Yes—they learn microbiology, biochemistry, cardiology and orthopedics, but they didn’t learn how to effectively and empathetically communicate, be an individual in an organization, be a leader (or a follower, for that matter), make patients happy, run an effective meeting, market themselves or their practice, or even how to manage change (which is not in short supply in healthcare!).

Changing the DNA of our future physicians, as I said, is complicated, but I believe we are fostering that change at Thomas Jefferson University. I am proud to be leading an organization that, while almost two hundred years old, is beginning a revolution in selecting and educating physicians.

Being the change you seek

While TJU is home to the largest longitudinal database on physician attitudes (Jefferson Scale of Empathy) and a nationally recognized inter-professional education curriculum, we are leading the charge for training twenty-first century leaders through a combination of holistic admission criteria, curricular change and creative partnerships.

The Sidney Kimmel Medical College actively searches for emotional intelligence characteristics of students—such as self-awareness, empathy and the ability to be a change catalyst—that make it most likely for them to be successful in a leadership role. Letters of recommendation have been replaced by one-on-one interviews probing for emotional intelligence traits and flaws; and we are utilizing a behavioral experience interview, commonly used in choosing business leaders and aviation pilots, looking for potential leadership experiences and abilities.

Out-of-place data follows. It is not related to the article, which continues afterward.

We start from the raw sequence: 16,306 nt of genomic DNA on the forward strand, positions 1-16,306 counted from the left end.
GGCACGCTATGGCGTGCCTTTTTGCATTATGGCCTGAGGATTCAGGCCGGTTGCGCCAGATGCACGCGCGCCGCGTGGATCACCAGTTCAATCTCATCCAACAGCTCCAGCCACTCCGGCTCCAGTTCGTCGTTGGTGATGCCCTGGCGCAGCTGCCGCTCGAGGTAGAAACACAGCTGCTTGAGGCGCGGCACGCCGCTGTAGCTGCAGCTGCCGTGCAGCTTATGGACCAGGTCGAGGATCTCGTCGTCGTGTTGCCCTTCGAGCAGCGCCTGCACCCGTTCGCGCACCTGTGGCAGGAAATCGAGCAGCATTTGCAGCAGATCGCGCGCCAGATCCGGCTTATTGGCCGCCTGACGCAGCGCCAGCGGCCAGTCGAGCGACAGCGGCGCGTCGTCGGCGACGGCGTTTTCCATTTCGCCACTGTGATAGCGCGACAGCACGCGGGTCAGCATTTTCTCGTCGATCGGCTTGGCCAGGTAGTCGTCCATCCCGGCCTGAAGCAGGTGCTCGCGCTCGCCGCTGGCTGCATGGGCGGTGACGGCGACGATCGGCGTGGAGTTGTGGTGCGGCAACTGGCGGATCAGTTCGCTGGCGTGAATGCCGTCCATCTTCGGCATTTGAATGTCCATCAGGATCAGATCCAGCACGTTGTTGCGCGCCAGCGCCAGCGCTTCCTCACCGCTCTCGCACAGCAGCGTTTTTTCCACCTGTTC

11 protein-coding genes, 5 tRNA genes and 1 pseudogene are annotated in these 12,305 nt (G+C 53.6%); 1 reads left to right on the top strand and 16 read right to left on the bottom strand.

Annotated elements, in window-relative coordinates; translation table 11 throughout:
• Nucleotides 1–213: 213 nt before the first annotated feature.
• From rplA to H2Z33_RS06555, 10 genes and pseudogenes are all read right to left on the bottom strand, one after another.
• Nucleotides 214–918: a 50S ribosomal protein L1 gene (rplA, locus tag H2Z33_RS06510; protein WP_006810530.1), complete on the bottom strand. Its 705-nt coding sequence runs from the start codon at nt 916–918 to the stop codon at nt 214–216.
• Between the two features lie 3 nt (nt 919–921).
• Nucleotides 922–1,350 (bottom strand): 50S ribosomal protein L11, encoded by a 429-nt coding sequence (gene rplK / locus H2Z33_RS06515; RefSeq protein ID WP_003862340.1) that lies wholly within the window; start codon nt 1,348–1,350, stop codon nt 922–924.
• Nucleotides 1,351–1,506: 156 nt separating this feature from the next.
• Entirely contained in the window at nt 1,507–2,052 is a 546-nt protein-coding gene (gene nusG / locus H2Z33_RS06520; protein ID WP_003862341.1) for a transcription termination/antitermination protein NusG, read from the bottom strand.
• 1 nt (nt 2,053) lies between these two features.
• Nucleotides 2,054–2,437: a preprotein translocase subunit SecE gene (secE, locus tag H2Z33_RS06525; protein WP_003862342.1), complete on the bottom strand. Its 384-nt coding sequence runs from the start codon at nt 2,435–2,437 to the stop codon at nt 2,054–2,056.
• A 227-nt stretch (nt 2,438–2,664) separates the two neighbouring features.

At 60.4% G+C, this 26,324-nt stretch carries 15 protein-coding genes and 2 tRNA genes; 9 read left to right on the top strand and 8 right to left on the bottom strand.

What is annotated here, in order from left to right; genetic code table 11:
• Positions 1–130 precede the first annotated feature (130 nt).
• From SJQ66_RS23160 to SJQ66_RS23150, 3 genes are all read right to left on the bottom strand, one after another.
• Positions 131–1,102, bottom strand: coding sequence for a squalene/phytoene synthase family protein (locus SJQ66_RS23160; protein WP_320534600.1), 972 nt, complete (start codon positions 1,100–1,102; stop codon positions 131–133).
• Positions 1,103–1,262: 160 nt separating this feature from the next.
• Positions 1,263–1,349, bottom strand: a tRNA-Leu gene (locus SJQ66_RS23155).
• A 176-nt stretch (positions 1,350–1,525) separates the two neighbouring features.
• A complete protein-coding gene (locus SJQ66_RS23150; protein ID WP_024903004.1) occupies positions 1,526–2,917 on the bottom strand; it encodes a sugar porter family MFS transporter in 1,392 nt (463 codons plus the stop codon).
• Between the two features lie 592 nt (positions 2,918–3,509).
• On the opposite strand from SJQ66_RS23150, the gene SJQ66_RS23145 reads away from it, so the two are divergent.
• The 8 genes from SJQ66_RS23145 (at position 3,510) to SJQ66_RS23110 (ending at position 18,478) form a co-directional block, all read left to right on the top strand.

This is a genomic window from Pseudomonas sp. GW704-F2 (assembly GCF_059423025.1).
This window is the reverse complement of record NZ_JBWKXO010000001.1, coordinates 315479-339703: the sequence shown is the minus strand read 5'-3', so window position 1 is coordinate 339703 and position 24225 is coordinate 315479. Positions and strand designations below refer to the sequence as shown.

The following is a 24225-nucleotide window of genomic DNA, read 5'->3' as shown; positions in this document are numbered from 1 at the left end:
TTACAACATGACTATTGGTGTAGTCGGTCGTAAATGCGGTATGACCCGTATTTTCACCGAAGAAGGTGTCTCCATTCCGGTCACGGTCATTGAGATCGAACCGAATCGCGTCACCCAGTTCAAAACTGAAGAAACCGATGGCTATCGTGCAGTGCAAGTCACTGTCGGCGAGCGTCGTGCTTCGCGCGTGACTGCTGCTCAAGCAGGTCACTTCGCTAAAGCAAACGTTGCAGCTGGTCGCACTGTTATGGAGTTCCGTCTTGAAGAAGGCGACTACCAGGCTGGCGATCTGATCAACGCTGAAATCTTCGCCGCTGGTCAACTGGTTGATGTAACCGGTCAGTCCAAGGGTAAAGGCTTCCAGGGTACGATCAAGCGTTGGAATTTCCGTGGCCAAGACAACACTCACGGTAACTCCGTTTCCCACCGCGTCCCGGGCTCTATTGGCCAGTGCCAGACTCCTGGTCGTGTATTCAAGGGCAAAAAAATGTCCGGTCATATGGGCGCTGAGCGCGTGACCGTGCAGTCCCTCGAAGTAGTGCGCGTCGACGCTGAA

The end result is less reliance on science GPA and MCAT scores and more on parameters that will create physicians less prone to the “biases” of the past. Recently announced partnerships with Princeton University and St. George’s University in London allow us access to a pool of non-traditional medical school candidates from the Princeton design program and for cross-cultural learning opportunities across the pond.

Further, we are embarking on the institution’s boldest curricular change in two hundred years, replacing some traditional courses with longitudinal education on health systems competencies, patient-centered care and cultural competencies, population health, and leadership, innovation and professionalism.

As a university president and health system CEO, I don’t have much time to watch TV these days. But as one of those baby boomers who will eventually slow down and most likely become a consumer of healthcare services, I am hopeful that my future physicians will be empathetic, holistic, creative and caring; that while they may not be able to recite the Krebs cycle by memory, they have enough intelligence to know when to consult their iPhone. If we succeed, the personality of Dr. House as a model of physician behavior will become as dated as Marcus Welby might seem to us today.

Source: Stephen Klasko, MD, MBA, What Doctors Aren't Learning In Medical School And Why It Matters, Forbes, July 27, 2015.

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Last Updated : Friday, January 10, 2020